The UK should be on the road to recovery by now. Instead we could be set for a prolonged period of debilitating austerity well beyond the next election.
The Chancellor should use his Autumn Statement next week to change course. Sadly he looks set to drive the economy even faster in the wrong direction.
Deputy Director of the Institute for Fiscal Studies (IFS) Carl Emmerson said that since the last Budget, the UK's economic outlook has "deteriorated" and Government receipts have "disappointed".
Mr Emmerson suggests that as a result, Chancellor George Osborne might find himself having to "abandon" one of his fiscal targets.
If much of the additional weakness this year feeds into a permanently higher outlook for borrowing, then in order to comply with his other fiscal target Mr Osborne would need to announce yet more tax rises or spending cuts for the next parliament in next week's Autumn Statement.
In that case the planned era of austerity could run for eight years - from 2010/11 to 2017/18.
A well respected economic think tank has warned that the "era of austerity" could last until 2018 as the Chancellor is forced to extend spending cuts still further into the next Parliament.
The Institute for Fiscal Studies (IFS) said in a report that George Osborne may have to extend the current squeeze on public spending to 2017/18 and find another £11 billion from cuts or tax rises on top of the further £8 billion reduction in welfare spending already discussed.
Under the think tank's "relatively pessimistic" scenario for Britain's economic future - which sees the recent deterioration in growth prospects and tax receipts turn out to be permanent - Mr Osborne will be forced to announce even more bad news in order to meet his "fiscal mandate".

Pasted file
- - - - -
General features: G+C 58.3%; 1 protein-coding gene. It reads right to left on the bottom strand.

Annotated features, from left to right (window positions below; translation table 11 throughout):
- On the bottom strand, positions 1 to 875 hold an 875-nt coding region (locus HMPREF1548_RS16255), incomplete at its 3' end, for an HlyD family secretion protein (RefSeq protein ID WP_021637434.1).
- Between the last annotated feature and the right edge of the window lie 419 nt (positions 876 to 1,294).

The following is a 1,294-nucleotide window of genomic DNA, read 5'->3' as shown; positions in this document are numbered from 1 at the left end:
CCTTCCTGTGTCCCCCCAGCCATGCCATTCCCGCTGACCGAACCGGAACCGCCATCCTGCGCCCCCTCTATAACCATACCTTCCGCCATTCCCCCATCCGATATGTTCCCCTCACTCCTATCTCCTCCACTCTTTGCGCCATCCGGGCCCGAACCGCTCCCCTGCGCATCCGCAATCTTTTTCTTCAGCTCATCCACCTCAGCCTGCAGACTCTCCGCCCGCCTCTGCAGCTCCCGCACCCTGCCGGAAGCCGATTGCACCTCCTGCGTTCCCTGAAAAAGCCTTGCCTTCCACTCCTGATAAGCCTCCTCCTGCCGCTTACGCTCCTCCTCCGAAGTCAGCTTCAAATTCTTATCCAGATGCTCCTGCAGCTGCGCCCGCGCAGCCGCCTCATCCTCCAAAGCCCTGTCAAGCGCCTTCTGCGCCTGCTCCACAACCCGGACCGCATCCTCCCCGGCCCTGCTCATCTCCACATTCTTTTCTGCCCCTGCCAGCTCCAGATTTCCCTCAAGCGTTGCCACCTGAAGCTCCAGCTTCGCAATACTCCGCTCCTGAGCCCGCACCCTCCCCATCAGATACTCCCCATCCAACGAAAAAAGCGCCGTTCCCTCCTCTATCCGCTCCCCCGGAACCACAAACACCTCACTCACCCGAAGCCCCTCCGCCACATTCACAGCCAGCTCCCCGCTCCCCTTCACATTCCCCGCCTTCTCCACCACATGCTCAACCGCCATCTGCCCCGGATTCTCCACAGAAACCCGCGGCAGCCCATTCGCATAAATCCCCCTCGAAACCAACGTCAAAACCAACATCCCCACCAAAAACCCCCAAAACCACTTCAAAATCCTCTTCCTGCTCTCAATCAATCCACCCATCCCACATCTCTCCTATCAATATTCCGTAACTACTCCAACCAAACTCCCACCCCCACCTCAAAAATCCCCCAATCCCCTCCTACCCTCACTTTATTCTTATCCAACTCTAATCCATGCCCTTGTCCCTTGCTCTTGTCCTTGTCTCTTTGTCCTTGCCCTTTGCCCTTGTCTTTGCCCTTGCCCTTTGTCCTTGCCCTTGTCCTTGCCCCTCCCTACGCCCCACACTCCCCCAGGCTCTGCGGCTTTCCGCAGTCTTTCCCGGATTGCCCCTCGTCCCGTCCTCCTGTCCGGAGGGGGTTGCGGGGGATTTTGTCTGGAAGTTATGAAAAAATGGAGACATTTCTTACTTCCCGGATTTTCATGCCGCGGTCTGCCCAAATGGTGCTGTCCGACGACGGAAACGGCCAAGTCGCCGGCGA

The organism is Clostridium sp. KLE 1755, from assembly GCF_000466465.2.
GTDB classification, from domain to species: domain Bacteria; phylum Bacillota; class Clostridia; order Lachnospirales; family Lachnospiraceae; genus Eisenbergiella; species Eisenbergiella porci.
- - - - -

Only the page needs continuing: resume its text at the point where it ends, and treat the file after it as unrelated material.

The report comes ahead of the Chancellor's Autumn Statement next week, and the IFS predicts that he is set to miss his other fiscal target - for the national debt to come down in 2015/16.
However, its analysis does not take into consideration the recent change to the way the Government finances interest payments on debt from the Bank of England's gilt purchases, which is expected to make the so-called supplementary fiscal target easier to meet.
The Chancellor has jumped to defend a Budget that appears to target pensioners and, according to the IFS, may not be as neutral as claimed.Read the full story ›
Labour's shadow Chancellor Ed Balls has reacted to the IFS Budget briefing:
The IFS has confirmed that George Osborne’s tax raid on pensioners will see nearly four and a half million pensioners losing £83 next year. And people turning 65 next year will lose up to £323 with little forewarning...It’s now even clearer that this was a Budget that asked millions to pay more so millionaires could pay less.
The Institute for Fiscal Studies - The "granny tax" was a surprise because it is the first time in ages a government has taken on pensioners.
"Granny tax" is a modest attack on a group previously protected but Osborne should have given them time to adjust.
Changes to tax bands mean 15 percent of tax payers will be paying higher rate (up from five percent 20 years ago). What does the Chancellor think is the right number?